In Norway, Wintershall Norge AS awarded Schlumberger a four-year IDS contract with an option for two two-year extensions on the Brage platform on the Norwegian Continental Shelf. The largely performance-based contract combines all services into one contract and represents the intent of the two companies to work as one team. In addition, there are strong incentives to optimize drilling efficiency and extend the late-life production of the Brage field until 2030 and beyond. The plan includes a five-well infill drilling campaign starting in 2017.

Hokchi Energy S.A. de C.V., a subsidiary of Pan American Energy LLC, together with E&P Hidrocarburos y Servicios S.A. de C.V., awarded Schlumberger an IDS contract for the supply of drilling, drillstem testing, and abandonment services for an evaluation plan in the Hokchi field in Mexico. The integrated contract includes project coordination, directional drilling, and measurement- and logging-while-drilling services.

In the UK sector of the North Sea, Schlumberger provided GeoSphere* reservoir mapping-while-drilling service for Premier Oil to drill six wells in the Catcher field. GeoSphere technology, which reveals subsurface bedding and fluid contact details more than 100 ft from the wellbore, enabled the precise planning of well trajectories while drilling to avoid the need for sidetracks. Before development, it was predicted that one-in-three wells in the Catcher field would require a sidetrack due to difficult drilling conditions. However, none of the six wells drilled to date using GeoSphere technology required sidetracking, and all six wells came in at or ahead of expectations.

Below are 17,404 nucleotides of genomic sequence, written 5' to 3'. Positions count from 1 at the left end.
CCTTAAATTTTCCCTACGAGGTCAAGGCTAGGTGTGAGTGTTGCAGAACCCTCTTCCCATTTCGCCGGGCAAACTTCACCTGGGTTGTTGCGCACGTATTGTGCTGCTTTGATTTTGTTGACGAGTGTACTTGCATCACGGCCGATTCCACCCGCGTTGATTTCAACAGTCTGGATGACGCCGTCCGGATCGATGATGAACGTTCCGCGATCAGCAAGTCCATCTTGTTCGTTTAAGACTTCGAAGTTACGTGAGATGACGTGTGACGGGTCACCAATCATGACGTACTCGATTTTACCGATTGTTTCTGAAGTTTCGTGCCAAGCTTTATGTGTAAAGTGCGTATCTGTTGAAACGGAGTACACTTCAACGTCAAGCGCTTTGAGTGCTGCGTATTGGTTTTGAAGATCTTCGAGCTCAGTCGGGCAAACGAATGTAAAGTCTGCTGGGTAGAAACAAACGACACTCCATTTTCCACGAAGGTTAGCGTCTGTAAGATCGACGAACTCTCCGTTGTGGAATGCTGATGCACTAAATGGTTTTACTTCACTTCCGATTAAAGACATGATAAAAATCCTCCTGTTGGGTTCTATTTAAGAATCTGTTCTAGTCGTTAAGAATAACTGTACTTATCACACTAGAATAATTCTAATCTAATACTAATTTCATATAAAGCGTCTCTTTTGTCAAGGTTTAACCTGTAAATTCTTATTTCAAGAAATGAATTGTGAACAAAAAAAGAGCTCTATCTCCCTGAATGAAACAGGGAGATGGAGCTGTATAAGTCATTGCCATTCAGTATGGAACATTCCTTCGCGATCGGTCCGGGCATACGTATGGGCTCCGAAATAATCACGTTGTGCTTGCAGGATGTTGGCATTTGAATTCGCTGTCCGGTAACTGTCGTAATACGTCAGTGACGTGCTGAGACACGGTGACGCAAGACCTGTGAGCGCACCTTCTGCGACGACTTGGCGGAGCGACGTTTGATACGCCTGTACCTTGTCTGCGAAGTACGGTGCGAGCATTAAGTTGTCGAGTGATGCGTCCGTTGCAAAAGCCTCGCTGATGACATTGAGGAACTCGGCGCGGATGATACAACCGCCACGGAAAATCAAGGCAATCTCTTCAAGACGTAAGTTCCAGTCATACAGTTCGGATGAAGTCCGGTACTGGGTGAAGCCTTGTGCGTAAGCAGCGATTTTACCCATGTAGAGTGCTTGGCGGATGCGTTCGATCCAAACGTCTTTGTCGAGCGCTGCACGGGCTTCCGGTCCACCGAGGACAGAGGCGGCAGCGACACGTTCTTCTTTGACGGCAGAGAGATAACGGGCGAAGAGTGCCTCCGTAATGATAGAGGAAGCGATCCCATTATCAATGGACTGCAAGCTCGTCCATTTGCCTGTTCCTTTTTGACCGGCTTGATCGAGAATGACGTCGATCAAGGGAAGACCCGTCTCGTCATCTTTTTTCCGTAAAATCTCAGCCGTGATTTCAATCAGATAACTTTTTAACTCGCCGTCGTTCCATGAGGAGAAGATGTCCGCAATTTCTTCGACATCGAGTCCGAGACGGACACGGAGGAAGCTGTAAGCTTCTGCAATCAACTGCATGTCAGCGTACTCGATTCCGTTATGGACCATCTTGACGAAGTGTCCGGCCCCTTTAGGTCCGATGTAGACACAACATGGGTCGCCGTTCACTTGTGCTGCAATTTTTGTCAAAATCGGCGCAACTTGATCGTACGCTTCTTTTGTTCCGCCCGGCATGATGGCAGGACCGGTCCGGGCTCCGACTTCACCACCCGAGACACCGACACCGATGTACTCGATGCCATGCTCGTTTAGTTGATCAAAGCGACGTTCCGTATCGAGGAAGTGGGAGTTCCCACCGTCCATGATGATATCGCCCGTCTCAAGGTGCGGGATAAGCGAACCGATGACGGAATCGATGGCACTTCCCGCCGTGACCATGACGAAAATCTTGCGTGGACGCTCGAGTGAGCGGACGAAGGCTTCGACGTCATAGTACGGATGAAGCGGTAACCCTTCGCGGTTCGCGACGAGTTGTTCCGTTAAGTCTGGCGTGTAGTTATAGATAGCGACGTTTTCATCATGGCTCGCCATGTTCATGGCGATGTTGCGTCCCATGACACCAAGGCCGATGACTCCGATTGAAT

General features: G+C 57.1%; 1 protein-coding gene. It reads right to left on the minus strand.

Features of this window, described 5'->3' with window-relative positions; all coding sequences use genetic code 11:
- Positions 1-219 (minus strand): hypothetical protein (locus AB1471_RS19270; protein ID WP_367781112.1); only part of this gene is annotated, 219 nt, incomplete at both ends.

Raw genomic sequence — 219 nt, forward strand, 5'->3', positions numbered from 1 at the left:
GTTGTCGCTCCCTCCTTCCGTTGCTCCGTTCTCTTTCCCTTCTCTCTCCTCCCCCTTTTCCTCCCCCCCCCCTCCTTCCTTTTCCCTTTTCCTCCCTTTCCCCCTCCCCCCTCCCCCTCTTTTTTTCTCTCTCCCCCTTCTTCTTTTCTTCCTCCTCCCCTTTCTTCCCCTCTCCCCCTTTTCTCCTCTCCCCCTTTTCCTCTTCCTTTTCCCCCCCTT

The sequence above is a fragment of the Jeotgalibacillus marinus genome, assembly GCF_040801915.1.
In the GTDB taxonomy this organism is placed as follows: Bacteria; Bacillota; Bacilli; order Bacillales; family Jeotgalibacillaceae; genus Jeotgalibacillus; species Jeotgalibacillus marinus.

Offshore Mexico, Bits & Drilling Tools used Direct XCD* drillable alloy casing bit technology for Pemex to overcome challenging borehole conditions in the casing-while-drilling of 15 shallow-water exploration wells. Direct XCD technology uses standard casing that is rotated at the surface to drill and case to total depth in a single run. Schlumberger provided casing-while-drilling engineering analysis combined with a plan to avoid failures that resulted in all casing secured at, or deeper than the planned total depths. Direct XCD technology helped reduce nonproductive time by 10 days compared with a conventional approach. Overall, the customer saved $1.3 million.

In Ohio, Drilling & Measurements used a combination of technologies to drill a well for Eclipse Resources in the Utica Shale field. The technologies included the PowerDrive vorteX* powered rotary steerable system that optimized directional drilling and the TelePacer* modular MWD platform that provided a configurable set of integrated measurements. These were paired with a Smith Bits customized polycrystalline diamond compact bit with thermally stable diamond inserts to extend bit life. The well had a total measured depth of 27,048 ft and was drilled in less than 18 days with a completed lateral extension of approximately 18,500 ft. This well is the longest onshore horizontal lateral ever drilled in the US and Eclipse Resources has dubbed it a "super lateral". Drilled in one bit run, this super lateral helped the customer reduce costs by decreasing the number of horizontal penetrations required to develop the reservoir.